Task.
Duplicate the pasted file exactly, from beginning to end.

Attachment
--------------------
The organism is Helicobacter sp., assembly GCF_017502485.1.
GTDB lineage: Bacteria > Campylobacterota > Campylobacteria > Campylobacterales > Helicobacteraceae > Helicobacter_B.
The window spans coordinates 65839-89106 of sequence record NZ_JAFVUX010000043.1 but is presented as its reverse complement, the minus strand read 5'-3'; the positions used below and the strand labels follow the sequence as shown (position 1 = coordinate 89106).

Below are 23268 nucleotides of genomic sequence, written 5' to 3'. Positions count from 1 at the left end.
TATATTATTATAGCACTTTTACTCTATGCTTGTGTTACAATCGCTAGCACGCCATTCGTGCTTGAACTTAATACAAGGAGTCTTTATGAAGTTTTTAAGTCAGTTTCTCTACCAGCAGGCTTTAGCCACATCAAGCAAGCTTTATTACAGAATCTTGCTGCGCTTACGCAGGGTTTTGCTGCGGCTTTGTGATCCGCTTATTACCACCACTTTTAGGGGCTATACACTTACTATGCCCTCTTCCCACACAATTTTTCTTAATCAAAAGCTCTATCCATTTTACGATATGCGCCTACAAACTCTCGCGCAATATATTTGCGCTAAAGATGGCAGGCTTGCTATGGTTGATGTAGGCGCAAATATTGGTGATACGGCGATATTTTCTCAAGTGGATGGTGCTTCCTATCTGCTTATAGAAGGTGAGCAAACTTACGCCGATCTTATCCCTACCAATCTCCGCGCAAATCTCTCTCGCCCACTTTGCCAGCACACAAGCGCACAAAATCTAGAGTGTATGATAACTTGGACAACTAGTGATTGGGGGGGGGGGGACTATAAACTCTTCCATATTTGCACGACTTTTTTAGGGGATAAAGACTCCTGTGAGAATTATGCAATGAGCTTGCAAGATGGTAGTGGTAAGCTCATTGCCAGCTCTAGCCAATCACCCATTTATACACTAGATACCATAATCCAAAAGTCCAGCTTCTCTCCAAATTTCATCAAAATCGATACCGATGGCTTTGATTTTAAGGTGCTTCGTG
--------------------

The organism is Helicobacter sp., assembly GCF_017502485.1.
GTDB lineage: Bacteria > Campylobacterota > Campylobacteria > Campylobacterales > Helicobacteraceae > Helicobacter_B.
The window spans coordinates 65839-89106 of sequence record NZ_JAFVUX010000043.1 but is presented as its reverse complement, the minus strand read 5'-3'; the positions used below and the strand labels follow the sequence as shown (position 1 = coordinate 89106).

Below are 23268 nucleotides of genomic sequence, written 5' to 3'. Positions count from 1 at the left end.
TATATTATTATAGCACTTTTACTCTATGCTTGTGTTACAATCGCTAGCACGCCATTCGTGCTTGAACTTAATACAAGGAGTCTTTATGAAGTTTTTAAGTCAGTTTCTCTACCAGCAGGCTTTAGCCACATCAAGCAAGCTTTATTACAGAATCTTGCTGCGCTTACGCAGGGTTTTGCTGCGGCTTTGTGATCCGCTTATTACCACCACTTTTAGGGGCTATACACTTACTATGCCCTCTTCCCACACAATTTTTCTTAATCAAAAGCTCTATCCATTTTACGATATGCGCCTACAAACTCTCGCGCAATATATTTGCGCTAAAGATGGCAGGCTTGCTATGGTTGATGTAGGCGCAAATATTGGTGATACGGCGATATTTTCTCAAGTGGATGGTGCTTCCTATCTGCTTATAGAAGGTGAGCAAACTTACGCCGATCTTATCCCTACCAATCTCCGCGCAAATCTCTCTCGCCCACTTTGCCAGCACACAAGCGCACAAAATCTAGAGTGTATGATAACTTGGACAACTAGTGATTGGGGGGGGGGGGACTATAAACTCTTCCATATTTGCACGACTTTTTTAGGGGATAAAGACTCCTGTGAGAATTATGCAATGAGCTTGCAAGATGGTAGTGGTAAGCTCATTGCCAGCTCTAGCCAATCACCCATTTATACACTAGATACCATAATCCAAAAGTCCAGCTTCTCTCCAAATTTCATCAAAATCGATACCGATGGCTTTGATTTTAAGGTGCTTCGTG